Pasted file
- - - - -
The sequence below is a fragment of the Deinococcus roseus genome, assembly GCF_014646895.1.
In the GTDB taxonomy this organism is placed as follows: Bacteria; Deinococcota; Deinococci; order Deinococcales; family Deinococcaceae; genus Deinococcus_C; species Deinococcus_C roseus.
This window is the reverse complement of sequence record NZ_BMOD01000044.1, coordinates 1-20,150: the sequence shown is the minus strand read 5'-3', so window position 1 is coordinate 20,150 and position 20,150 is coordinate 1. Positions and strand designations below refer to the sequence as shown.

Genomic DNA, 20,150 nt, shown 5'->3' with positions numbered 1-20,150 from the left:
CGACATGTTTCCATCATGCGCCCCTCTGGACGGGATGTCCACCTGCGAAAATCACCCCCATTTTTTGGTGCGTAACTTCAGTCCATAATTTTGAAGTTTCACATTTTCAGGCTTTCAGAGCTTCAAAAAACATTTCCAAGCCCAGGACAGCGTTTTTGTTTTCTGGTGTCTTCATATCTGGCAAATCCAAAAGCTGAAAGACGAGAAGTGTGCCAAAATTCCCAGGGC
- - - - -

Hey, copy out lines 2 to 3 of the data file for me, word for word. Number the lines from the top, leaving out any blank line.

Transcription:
In the GTDB taxonomy this organism is placed as follows: Bacteria; Deinococcota; Deinococci; order Deinococcales; family Deinococcaceae; genus Deinococcus_C; species Deinococcus_C roseus.
This window is the reverse complement of sequence record NZ_BMOD01000044.1, coordinates 1-20,150: the sequence shown is the minus strand read 5'-3', so window position 1 is coordinate 20,150 and position 20,150 is coordinate 1. Positions and strand designations below refer to the sequence as shown.